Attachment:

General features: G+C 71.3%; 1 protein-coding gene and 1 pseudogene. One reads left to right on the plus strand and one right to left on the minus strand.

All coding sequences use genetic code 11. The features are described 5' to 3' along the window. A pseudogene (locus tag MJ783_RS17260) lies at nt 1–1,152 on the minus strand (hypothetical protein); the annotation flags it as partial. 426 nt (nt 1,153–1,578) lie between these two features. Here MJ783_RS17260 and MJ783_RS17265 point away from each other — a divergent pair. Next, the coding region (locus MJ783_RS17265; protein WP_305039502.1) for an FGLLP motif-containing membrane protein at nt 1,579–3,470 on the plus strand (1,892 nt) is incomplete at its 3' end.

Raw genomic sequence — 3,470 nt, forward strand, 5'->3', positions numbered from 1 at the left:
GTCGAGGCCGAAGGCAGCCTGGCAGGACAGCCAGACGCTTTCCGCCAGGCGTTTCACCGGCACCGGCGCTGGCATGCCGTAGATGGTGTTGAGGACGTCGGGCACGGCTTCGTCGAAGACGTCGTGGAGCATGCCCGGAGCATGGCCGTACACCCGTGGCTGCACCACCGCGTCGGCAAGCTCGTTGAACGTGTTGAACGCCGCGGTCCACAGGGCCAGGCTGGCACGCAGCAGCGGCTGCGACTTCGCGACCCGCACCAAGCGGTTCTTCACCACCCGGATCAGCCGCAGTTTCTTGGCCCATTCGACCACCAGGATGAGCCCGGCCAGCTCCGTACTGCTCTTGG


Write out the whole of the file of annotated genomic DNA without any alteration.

General features: G+C 71.3%; 1 protein-coding gene and 1 pseudogene. One reads left to right on the plus strand and one right to left on the minus strand.

All coding sequences use genetic code 11. The features are described 5' to 3' along the window. A pseudogene (locus tag MJ783_RS17260) lies at nt 1–1,152 on the minus strand (hypothetical protein); the annotation flags it as partial. 426 nt (nt 1,153–1,578) lie between these two features. Here MJ783_RS17260 and MJ783_RS17265 point away from each other — a divergent pair. Next, the coding region (locus MJ783_RS17265; protein WP_305039502.1) for an FGLLP motif-containing membrane protein at nt 1,579–3,470 on the plus strand (1,892 nt) is incomplete at its 3' end.

Raw genomic sequence — 3,470 nt, forward strand, 5'->3', positions numbered from 1 at the left:
GTCGAGGCCGAAGGCAGCCTGGCAGGACAGCCAGACGCTTTCCGCCAGGCGTTTCACCGGCACCGGCGCTGGCATGCCGTAGATGGTGTTGAGGACGTCGGGCACGGCTTCGTCGAAGACGTCGTGGAGCATGCCCGGAGCATGGCCGTACACCCGTGGCTGCACCACCGCGTCGGCAAGCTCGTTGAACGTGTTGAACGCCGCGGTCCACAGGGCCAGGCTGGCACGCAGCAGCGGCTGCGACTTCGCGACCCGCACCAAGCGGTTCTTCACCACCCGGATCAGCCGCAGTTTCTTGGCCCATTCGACCACCAGGATGAGCCCGGCCAGCTCCGTACTGCTCTTGG